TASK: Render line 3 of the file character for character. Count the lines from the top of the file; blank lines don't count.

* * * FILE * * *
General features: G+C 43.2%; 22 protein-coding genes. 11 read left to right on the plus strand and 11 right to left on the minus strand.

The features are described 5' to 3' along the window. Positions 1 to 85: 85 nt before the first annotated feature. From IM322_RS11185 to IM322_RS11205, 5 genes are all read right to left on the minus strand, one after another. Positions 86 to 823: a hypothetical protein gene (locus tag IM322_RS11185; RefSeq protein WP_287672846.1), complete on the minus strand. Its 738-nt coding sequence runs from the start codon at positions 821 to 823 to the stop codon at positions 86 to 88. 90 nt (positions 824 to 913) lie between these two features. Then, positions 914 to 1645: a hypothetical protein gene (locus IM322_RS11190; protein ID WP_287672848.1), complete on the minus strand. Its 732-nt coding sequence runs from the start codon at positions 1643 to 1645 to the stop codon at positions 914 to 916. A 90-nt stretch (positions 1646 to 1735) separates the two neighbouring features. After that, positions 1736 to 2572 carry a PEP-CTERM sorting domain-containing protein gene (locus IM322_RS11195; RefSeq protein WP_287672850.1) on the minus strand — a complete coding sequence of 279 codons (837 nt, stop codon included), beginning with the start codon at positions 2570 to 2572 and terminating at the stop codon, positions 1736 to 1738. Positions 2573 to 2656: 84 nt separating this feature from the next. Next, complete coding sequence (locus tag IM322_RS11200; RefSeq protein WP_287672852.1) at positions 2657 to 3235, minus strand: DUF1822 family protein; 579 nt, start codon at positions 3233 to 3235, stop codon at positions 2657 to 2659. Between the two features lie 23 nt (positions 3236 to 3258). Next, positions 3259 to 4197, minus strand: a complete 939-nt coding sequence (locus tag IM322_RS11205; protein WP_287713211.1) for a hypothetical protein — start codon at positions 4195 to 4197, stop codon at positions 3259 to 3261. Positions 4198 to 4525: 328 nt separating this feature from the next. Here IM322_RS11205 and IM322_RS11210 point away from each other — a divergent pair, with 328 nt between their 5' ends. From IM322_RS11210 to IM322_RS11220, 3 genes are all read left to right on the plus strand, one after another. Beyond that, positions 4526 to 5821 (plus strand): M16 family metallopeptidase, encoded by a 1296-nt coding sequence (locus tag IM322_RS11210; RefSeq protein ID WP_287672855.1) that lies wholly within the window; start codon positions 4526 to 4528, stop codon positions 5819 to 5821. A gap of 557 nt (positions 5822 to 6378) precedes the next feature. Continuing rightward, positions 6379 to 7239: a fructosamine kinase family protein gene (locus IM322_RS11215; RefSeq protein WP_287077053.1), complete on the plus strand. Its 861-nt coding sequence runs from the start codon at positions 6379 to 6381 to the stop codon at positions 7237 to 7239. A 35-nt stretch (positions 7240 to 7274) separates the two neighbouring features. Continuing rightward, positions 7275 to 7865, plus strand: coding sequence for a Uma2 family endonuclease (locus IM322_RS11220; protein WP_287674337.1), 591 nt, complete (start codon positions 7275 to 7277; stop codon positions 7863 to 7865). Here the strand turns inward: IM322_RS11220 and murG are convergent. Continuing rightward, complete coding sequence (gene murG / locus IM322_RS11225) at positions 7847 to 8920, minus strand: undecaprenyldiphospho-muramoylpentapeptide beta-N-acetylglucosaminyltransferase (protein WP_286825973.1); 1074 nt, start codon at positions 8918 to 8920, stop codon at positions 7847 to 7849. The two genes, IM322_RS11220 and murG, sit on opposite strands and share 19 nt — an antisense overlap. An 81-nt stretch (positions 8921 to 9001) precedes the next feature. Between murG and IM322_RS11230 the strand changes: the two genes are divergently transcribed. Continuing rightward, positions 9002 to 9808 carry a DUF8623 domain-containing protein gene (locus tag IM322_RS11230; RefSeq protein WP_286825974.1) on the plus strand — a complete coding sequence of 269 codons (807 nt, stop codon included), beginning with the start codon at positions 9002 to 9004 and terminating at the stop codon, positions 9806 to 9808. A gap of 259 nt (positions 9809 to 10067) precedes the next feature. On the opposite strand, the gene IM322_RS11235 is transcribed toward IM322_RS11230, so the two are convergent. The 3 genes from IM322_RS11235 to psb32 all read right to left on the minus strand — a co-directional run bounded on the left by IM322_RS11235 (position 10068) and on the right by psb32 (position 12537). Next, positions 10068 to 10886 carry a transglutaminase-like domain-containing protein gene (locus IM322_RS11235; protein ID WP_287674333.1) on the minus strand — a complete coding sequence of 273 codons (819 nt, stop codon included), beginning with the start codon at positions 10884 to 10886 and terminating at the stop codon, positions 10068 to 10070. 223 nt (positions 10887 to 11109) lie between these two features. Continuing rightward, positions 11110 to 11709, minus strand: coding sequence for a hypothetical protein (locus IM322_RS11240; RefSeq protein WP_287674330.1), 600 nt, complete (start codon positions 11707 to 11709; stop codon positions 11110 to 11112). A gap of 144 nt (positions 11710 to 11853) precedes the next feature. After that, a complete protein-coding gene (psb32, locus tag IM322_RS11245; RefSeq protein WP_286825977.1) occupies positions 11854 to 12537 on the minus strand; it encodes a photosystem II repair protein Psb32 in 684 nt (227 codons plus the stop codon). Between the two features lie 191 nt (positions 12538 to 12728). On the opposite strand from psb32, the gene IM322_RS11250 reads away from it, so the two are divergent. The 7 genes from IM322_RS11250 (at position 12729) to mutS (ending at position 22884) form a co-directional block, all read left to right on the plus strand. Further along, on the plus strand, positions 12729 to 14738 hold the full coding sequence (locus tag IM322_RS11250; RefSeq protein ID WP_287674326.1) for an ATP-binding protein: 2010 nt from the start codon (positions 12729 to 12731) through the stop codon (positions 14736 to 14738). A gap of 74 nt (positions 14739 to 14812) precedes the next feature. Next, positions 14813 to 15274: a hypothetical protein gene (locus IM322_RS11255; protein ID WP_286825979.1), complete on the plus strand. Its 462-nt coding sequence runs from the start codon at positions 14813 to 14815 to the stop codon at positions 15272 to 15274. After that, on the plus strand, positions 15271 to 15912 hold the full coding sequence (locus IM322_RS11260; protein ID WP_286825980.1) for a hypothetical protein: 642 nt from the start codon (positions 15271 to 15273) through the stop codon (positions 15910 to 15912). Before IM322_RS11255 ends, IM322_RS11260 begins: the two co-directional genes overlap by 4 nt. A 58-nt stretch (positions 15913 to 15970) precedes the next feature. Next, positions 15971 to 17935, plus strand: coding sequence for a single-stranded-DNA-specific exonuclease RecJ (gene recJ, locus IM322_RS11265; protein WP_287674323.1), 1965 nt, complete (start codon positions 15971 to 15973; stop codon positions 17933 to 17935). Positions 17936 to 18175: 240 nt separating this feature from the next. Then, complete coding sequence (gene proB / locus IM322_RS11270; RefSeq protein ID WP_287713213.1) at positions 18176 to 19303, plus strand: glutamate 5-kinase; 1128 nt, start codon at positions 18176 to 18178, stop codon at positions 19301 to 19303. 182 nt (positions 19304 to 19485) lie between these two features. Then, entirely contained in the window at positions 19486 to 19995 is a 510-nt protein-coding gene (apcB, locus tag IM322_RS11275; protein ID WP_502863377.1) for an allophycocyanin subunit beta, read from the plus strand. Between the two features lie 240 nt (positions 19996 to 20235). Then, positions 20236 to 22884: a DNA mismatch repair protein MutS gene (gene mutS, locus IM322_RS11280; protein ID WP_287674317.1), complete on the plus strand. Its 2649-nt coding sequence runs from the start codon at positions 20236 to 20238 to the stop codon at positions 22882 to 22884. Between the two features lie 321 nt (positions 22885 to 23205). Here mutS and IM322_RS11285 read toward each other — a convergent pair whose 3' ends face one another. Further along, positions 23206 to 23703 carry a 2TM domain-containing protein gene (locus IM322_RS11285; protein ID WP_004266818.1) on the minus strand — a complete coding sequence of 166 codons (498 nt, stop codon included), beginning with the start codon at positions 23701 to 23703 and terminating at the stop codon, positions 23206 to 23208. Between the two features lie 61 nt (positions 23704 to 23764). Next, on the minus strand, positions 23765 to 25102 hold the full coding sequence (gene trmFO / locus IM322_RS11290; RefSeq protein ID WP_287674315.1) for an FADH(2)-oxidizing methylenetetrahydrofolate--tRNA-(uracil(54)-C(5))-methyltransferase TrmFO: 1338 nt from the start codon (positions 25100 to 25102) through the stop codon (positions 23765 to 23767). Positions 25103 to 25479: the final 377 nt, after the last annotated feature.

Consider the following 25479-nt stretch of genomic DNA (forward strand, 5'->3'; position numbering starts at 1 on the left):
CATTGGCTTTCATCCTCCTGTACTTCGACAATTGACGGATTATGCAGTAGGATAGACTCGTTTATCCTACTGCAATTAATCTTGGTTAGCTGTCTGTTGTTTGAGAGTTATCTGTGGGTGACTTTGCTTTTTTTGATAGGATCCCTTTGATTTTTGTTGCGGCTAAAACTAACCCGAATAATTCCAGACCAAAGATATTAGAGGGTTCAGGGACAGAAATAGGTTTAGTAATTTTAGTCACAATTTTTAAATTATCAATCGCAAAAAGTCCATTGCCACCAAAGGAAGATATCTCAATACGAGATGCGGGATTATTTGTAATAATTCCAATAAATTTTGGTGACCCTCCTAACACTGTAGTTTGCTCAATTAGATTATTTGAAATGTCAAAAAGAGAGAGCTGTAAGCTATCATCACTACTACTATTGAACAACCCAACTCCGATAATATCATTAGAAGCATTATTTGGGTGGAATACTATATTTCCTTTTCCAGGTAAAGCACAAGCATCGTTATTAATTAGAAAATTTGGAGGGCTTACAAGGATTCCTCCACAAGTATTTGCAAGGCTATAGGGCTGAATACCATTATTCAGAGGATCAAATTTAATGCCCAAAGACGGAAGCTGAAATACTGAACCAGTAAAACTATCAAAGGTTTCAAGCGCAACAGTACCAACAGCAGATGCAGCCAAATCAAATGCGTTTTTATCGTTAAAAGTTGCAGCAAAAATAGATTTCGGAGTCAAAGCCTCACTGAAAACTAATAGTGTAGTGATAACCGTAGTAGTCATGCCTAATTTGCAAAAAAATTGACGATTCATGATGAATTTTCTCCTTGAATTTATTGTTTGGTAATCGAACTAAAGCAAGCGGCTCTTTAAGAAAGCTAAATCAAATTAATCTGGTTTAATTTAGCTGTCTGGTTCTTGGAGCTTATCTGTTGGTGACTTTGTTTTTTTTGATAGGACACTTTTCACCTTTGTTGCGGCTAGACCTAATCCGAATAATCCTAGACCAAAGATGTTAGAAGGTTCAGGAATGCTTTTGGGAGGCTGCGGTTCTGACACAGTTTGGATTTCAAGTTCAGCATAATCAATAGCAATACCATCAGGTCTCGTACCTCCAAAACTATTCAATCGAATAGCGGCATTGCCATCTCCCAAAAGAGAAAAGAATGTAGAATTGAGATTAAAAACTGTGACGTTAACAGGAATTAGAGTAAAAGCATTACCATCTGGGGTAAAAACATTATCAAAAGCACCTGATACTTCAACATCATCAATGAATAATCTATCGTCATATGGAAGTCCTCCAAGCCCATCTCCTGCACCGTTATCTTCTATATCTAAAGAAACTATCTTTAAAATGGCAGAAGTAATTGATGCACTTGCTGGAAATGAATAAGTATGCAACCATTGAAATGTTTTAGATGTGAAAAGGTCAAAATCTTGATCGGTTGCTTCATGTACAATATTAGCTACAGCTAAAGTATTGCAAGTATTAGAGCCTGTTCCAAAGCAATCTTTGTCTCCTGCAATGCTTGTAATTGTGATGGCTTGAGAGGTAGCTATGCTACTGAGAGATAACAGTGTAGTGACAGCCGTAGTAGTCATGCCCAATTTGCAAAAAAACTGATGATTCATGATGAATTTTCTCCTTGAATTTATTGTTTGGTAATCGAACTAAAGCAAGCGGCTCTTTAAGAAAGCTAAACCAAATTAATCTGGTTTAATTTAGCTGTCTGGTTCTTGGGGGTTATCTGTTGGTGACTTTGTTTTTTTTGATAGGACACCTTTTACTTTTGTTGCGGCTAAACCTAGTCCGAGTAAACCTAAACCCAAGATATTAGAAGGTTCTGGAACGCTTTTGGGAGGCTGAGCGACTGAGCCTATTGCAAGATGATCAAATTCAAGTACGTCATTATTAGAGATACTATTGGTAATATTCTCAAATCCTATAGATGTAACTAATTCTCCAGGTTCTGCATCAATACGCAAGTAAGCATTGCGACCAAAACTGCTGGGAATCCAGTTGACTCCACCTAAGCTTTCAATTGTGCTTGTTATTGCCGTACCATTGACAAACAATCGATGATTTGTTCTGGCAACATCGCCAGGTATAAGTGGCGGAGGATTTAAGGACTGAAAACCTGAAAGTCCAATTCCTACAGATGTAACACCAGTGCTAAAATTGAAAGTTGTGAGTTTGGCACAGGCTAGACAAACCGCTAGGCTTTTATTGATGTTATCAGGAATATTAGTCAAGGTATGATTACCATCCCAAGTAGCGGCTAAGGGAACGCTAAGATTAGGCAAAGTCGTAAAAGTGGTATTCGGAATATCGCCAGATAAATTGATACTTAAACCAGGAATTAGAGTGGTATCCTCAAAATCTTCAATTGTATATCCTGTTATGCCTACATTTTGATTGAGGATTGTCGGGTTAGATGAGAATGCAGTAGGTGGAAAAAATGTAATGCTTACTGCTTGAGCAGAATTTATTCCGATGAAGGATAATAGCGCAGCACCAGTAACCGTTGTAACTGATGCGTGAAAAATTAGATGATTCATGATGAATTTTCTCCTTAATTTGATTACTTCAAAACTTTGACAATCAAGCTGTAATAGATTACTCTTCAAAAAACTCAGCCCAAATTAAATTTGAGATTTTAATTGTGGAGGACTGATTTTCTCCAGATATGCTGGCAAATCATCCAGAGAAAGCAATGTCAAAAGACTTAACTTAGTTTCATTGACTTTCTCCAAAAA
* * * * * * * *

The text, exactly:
Consider the following 25479-nt stretch of genomic DNA (forward strand, 5'->3'; position numbering starts at 1 on the left):